There is currently plenty of debate taking place about the future of the newspaper industry, the role of blogs in the provision of news and the viability of local news provision - I’m even helping to organise one myself, at the 2009 c&binet forum – but I don’t expect to be invited to take part in any of those discussions for one reason in particular – money.

If we want to talk seriously about building a comprehensive network of websites without the need for direct public subsidy, then they have to generate enough money to incentivise them, we cannot rely on volunteers.

A network of Brockley Centrals would require thousands of individuals with the ability and the time to run them. The daily grind of writing, moderating, researching and dealing with the occasional complaint is hard work and occasionally demoralising – relying on public spiritedness is not enough.

Sites like Brockley Central, 853blog and Greenwich Phantom have spontaneously evolved from the primordial stew of media people living in South East London – the coverage achieved in this part of the country is the exception, not the rule.

Even in cases like mine, where I am lucky to enjoy the support of an understanding employer (Edelman) and some motivated collaborators, the coverage is skewed towards my personal tastes and preferences. I try to cover a range of interests, but there are a range of subjects that matter greatly to others, which I am just not equipped to cover, such as social care provision and crime.

Without a sustainable business model, the hyper-local network will remain patchy and inadequate, with any given site vulnerable to the possibility of its writer walking in front of a bus or simply moving house.

The other big challenge to the development of the hyper-local blogosphere was pointed out by David Aaronovitch at a recent Editorial Intelligence debate: without the resources of media groups behind them, bloggers are extremely vulnerable to the legal system. Even the vague threat of legal action can be extremely stressful and enough to deter many people.

So sites like Brockley Central, in their current form, are not the complete answer and cannot replicate the service currently provided by PA.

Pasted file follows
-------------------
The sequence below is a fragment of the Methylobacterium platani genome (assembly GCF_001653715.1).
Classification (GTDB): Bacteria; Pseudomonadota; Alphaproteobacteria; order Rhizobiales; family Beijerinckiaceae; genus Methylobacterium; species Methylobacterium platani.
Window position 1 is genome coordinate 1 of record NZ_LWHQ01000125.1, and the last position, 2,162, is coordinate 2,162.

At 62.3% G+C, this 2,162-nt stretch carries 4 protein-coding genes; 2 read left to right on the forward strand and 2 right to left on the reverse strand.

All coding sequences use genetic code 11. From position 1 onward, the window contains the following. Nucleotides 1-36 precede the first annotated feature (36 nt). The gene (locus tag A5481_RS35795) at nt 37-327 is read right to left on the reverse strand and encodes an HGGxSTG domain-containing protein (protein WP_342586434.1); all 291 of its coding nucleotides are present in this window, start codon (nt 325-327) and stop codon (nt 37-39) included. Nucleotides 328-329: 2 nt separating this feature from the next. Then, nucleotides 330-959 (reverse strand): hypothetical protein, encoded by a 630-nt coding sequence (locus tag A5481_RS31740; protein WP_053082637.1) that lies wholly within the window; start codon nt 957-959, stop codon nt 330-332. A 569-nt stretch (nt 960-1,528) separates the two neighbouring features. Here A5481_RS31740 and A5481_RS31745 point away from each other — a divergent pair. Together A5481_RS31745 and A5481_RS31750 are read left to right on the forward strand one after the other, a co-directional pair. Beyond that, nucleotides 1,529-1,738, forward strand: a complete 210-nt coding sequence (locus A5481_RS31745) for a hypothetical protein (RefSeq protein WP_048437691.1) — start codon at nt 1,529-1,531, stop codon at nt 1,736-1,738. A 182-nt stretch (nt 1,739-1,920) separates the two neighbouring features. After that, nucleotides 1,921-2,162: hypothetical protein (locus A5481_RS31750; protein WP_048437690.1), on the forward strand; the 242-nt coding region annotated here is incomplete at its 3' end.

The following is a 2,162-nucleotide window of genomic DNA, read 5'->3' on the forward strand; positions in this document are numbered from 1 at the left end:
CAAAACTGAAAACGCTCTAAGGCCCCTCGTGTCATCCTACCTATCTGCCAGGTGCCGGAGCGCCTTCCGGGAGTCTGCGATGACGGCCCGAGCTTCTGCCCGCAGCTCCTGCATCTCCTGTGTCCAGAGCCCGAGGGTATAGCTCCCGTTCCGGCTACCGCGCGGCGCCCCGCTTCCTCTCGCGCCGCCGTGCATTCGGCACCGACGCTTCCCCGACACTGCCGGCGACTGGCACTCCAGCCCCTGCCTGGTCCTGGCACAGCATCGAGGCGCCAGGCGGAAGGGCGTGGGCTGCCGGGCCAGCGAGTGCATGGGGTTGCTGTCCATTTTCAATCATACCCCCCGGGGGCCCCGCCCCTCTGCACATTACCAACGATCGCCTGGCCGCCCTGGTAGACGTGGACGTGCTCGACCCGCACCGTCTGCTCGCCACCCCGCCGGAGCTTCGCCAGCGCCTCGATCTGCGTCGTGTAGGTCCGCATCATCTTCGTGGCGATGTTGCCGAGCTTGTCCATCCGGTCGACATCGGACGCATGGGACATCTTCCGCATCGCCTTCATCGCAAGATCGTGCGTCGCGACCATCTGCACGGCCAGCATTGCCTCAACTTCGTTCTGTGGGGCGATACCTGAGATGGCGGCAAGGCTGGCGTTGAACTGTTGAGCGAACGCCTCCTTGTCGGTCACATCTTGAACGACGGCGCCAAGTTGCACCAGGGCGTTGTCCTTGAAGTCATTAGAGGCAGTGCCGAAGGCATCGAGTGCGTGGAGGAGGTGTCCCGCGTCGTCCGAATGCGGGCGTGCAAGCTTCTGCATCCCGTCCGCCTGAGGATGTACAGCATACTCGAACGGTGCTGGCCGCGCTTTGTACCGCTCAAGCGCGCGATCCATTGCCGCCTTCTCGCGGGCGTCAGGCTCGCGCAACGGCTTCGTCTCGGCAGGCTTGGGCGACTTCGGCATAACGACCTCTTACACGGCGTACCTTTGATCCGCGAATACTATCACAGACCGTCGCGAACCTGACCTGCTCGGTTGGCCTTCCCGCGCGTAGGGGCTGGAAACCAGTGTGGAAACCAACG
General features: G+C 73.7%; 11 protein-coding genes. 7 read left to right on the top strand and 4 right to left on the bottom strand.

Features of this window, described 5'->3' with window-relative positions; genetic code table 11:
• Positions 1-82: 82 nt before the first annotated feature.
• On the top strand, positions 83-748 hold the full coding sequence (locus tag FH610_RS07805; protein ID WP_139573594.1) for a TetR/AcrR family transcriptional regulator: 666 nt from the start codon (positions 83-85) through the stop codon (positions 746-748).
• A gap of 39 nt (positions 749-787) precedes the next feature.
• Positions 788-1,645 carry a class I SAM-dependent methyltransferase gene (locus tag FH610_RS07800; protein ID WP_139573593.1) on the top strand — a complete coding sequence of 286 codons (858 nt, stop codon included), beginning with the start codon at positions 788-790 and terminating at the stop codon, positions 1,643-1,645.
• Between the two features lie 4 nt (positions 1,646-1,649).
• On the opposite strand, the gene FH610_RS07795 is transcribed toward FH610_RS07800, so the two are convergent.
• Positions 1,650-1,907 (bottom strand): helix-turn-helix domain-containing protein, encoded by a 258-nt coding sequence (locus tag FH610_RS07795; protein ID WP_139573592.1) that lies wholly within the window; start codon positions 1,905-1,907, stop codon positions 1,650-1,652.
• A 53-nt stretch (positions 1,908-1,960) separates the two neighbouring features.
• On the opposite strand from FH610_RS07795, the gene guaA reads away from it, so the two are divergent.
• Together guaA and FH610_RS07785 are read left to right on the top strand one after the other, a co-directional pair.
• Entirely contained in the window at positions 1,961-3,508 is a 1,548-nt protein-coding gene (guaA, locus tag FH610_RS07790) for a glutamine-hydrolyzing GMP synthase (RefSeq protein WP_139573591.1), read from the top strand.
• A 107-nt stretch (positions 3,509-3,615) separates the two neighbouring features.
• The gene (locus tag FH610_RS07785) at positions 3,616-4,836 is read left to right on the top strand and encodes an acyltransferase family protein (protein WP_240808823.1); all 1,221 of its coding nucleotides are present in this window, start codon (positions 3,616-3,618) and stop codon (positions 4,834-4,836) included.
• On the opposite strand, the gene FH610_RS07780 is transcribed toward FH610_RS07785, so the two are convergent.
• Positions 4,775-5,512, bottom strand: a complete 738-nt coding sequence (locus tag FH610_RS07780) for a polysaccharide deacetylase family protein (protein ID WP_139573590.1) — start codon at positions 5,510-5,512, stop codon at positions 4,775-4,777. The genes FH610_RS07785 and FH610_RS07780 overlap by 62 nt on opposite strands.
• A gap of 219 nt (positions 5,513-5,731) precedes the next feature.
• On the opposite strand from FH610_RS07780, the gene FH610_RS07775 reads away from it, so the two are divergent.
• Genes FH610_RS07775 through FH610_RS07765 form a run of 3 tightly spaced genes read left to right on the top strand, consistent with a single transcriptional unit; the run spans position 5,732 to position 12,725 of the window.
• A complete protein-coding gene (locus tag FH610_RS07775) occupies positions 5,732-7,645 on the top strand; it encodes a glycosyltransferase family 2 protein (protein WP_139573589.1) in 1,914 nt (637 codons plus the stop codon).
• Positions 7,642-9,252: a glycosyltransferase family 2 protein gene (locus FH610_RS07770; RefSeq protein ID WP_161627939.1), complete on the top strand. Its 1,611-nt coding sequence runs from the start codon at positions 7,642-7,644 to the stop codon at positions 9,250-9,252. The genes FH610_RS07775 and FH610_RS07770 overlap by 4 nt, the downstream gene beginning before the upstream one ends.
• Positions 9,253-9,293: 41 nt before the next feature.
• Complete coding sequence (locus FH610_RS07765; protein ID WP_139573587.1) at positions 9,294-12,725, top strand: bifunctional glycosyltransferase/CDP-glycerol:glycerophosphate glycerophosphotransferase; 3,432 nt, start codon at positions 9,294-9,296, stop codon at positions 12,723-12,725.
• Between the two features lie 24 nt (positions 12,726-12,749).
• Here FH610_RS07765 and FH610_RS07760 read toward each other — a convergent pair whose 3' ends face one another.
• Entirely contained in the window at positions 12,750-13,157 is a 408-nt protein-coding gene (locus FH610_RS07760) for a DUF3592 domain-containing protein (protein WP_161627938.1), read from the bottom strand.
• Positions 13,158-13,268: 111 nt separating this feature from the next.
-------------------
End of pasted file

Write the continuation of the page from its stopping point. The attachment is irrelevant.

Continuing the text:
But that does not mean that direct subsidy to journalists or media groups is the right approach either and I think sites like this do represent an opportunity.

The New Deal of the Mind is an NGO founded by the journalist Martin Bright, who researched the US government’s fiscal response to the Great Depression. He found that alongside road building programmes, there was a public programme to document the culture of the USA at that time, which left a lasting historical legacy and gave birth to a brilliant generation of writers and journalists. The New Deal of the Mind argues that new opportunities should be created in the creative industries, to give young people – facing the worst job prospects for a generation – the chance to do something socially valuable, while developing skills that will benefit them in future years.

The creation of a network of hyper-local websites would be the 21st century equivalent of the cultural record that the New Deal created. It could be facilitated in the following ways:

  • Legal support for accredited bloggers. Some bloggers could be given basic legal training and access to legal advice and – if necessary – legal fees. The fund could be public or paid for by a charity interested in safeguarding free speech.
  • A recruitment drive, co-ordinated through an organisation like New Deal of the Mind, working with local colleges and universities. People could be given simple advice on how to run a service like this for their local community. [In the early stages of the network’s creation, the writers could even be supported by a version of the Enterprise Allowance Scheme, which Bright writes about today].

With a network of scale in place, a sustainable business model becomes a less remote prospect. Perhaps not one that will create full-time jobs, but one which could constitute part of a writer’s portfolio career.

With some public intervention, but without direct subsidy for failing businesses, a new model could emerge. And it could start in south east London.